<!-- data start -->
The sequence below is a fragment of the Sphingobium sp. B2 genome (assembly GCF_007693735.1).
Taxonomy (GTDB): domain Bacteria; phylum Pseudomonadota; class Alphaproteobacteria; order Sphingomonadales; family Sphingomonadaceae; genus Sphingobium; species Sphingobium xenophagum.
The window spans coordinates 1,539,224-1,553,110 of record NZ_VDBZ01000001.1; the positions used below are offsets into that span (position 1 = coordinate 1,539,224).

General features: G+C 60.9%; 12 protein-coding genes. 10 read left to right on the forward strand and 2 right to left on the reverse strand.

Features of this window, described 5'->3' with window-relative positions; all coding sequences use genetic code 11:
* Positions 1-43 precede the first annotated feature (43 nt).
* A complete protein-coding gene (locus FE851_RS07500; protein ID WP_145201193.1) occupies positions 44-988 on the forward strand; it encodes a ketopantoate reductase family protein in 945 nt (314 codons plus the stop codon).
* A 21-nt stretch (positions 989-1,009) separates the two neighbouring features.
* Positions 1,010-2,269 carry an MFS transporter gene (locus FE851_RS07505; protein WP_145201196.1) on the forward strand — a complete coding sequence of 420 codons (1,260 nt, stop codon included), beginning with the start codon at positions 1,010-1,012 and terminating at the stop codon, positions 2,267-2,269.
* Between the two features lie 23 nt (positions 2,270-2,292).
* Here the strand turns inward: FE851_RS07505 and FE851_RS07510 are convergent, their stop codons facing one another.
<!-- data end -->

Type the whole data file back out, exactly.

The sequence below is a fragment of the Sphingobium sp. B2 genome (assembly GCF_007693735.1).
Taxonomy (GTDB): domain Bacteria; phylum Pseudomonadota; class Alphaproteobacteria; order Sphingomonadales; family Sphingomonadaceae; genus Sphingobium; species Sphingobium xenophagum.
The window spans coordinates 1,539,224-1,553,110 of record NZ_VDBZ01000001.1; the positions used below are offsets into that span (position 1 = coordinate 1,539,224).

General features: G+C 60.9%; 12 protein-coding genes. 10 read left to right on the forward strand and 2 right to left on the reverse strand.

Features of this window, described 5'->3' with window-relative positions; all coding sequences use genetic code 11:
* Positions 1-43 precede the first annotated feature (43 nt).
* A complete protein-coding gene (locus FE851_RS07500; protein ID WP_145201193.1) occupies positions 44-988 on the forward strand; it encodes a ketopantoate reductase family protein in 945 nt (314 codons plus the stop codon).
* A 21-nt stretch (positions 989-1,009) separates the two neighbouring features.
* Positions 1,010-2,269 carry an MFS transporter gene (locus FE851_RS07505; protein WP_145201196.1) on the forward strand — a complete coding sequence of 420 codons (1,260 nt, stop codon included), beginning with the start codon at positions 1,010-1,012 and terminating at the stop codon, positions 2,267-2,269.
* Between the two features lie 23 nt (positions 2,270-2,292).
* Here the strand turns inward: FE851_RS07505 and FE851_RS07510 are convergent, their stop codons facing one another.